Mural To Honour Port Glasgow's Past
Above L-R: Tommy Rodger, Jim Strachan and Anne Ross, chairperson of Port Glasgow West Community Council.
A painting which will be used to create a mural paying tribute to Port Glasgow's shipbuilding past is taking shape in a tobacco warehouse. Artist Jim Strachan is recreating a vision of Lamont's Dry Dock, which dated back to 1762, in sepia using oil paints.
Jim, 49, said:
"I've been looking at old photographs to study the geography of the area for what I'm creating. I hope people will recognise a few things and like what they see."
Jim says that he will be incorporating some artistic licence in the piece of work. He joked:
"It's quite Hollywood, think of the Titanic with Pearl Harbour thrown in for good measure. It's still at an early stage.
"The town hall will be a big feature, it would have been set back at the time but I plan to blend it into the dockyard. Everything is done in oil and glazes.
"It's something I really enjoy, there is nothing better and more satisfying than working on local topics."
He says Tommy Rodger of Port Glasgow West Community Council has helped to lay the foundations for the creation with his expert knowledge of the area.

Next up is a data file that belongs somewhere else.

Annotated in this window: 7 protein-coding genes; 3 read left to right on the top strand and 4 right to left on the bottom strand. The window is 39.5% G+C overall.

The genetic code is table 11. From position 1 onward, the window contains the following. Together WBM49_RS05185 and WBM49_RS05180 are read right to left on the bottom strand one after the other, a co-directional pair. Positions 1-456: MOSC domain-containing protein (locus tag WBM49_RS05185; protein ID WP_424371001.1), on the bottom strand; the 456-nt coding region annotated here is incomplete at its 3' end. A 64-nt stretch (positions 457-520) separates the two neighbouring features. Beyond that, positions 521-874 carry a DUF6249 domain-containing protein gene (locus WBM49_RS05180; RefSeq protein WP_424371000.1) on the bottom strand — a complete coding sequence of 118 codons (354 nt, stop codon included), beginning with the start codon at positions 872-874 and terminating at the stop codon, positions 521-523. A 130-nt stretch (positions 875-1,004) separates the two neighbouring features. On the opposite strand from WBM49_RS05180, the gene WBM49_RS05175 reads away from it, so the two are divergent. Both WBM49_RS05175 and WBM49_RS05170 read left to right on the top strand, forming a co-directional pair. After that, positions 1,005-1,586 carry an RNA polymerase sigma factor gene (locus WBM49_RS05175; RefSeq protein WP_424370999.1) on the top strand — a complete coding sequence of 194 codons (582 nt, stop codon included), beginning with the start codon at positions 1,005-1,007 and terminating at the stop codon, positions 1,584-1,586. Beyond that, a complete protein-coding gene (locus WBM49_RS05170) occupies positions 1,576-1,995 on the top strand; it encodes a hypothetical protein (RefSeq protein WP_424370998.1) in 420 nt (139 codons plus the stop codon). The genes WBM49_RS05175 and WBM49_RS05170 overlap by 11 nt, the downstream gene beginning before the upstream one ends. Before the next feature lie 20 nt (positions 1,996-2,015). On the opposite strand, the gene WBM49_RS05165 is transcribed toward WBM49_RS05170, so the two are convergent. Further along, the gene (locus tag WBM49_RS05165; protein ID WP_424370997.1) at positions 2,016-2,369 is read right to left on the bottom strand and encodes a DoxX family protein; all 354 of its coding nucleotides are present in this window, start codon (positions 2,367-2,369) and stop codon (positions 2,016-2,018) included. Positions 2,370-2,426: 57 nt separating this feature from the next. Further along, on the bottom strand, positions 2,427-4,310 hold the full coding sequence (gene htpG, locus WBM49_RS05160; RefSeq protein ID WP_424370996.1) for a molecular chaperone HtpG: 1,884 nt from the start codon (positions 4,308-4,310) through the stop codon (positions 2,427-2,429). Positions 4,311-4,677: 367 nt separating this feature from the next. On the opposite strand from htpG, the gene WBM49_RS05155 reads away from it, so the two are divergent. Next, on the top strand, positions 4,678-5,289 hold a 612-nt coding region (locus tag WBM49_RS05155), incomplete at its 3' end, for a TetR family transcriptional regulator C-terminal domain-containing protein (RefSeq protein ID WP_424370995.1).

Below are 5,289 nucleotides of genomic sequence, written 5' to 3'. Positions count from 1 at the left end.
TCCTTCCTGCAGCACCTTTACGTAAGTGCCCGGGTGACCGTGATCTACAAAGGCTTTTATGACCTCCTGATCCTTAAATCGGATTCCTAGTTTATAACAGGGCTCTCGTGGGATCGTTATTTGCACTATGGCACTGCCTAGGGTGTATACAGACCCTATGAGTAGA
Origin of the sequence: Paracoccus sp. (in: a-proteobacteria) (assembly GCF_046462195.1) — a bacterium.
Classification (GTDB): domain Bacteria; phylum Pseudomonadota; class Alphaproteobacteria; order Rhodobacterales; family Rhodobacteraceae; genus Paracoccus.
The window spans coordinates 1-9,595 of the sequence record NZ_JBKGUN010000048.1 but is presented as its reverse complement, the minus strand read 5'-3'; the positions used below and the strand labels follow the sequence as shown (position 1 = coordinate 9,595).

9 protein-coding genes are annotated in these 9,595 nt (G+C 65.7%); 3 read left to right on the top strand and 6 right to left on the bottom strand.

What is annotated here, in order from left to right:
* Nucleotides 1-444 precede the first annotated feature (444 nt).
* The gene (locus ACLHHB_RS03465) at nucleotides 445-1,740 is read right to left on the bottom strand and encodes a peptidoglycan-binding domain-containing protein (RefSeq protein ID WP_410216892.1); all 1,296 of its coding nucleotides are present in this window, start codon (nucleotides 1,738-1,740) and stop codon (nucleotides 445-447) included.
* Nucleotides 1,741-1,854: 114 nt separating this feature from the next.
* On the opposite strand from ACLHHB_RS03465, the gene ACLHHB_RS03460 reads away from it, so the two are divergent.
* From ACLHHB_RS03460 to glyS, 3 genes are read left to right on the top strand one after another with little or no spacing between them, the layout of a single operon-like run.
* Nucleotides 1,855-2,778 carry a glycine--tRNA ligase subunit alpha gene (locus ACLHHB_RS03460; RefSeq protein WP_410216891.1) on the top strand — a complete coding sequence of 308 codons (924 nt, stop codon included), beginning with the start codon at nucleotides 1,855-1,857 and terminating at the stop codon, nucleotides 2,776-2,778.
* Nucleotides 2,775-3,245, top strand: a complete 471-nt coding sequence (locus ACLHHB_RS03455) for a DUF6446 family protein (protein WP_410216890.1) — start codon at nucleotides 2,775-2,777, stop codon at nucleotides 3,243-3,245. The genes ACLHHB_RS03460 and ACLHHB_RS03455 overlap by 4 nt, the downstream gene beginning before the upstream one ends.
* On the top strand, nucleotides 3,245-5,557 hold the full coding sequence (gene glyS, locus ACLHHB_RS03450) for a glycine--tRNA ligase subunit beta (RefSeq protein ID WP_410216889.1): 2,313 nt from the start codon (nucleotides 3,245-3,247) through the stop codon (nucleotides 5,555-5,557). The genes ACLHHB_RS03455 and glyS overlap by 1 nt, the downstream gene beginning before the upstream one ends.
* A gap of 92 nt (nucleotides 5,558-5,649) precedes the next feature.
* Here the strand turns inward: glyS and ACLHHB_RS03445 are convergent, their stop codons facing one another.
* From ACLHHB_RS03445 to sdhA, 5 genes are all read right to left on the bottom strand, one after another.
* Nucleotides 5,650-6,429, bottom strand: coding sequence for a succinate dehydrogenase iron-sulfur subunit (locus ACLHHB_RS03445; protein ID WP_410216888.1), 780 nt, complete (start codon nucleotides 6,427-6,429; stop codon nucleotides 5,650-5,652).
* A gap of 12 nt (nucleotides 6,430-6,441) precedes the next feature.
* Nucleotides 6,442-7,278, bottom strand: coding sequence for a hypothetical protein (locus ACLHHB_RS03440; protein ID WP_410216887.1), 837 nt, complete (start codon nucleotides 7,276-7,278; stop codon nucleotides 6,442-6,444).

Jim, a freelancer with Rig Arts, also worked on the murals at Port Glasgow Railway Station (above) and Broomhill. He says the canvas and frame have all been made from recyclable materials.
Port Glasgow Community Council came up with the idea for a mural at the spot, and hope to have it erected by October 2019.
Until then, there are plans for Jim's oil painting to be displayed in Port Glasgow Town Hall.
The project has been funded by some of the £15,000 allocated to Port Glasgow's Regeneration Forum as part of the Scottish Government's plan to regenerate town centres.
This article and images appeared in the Greenock Telegraph on 26 December 2018.
Published: 2 January 2019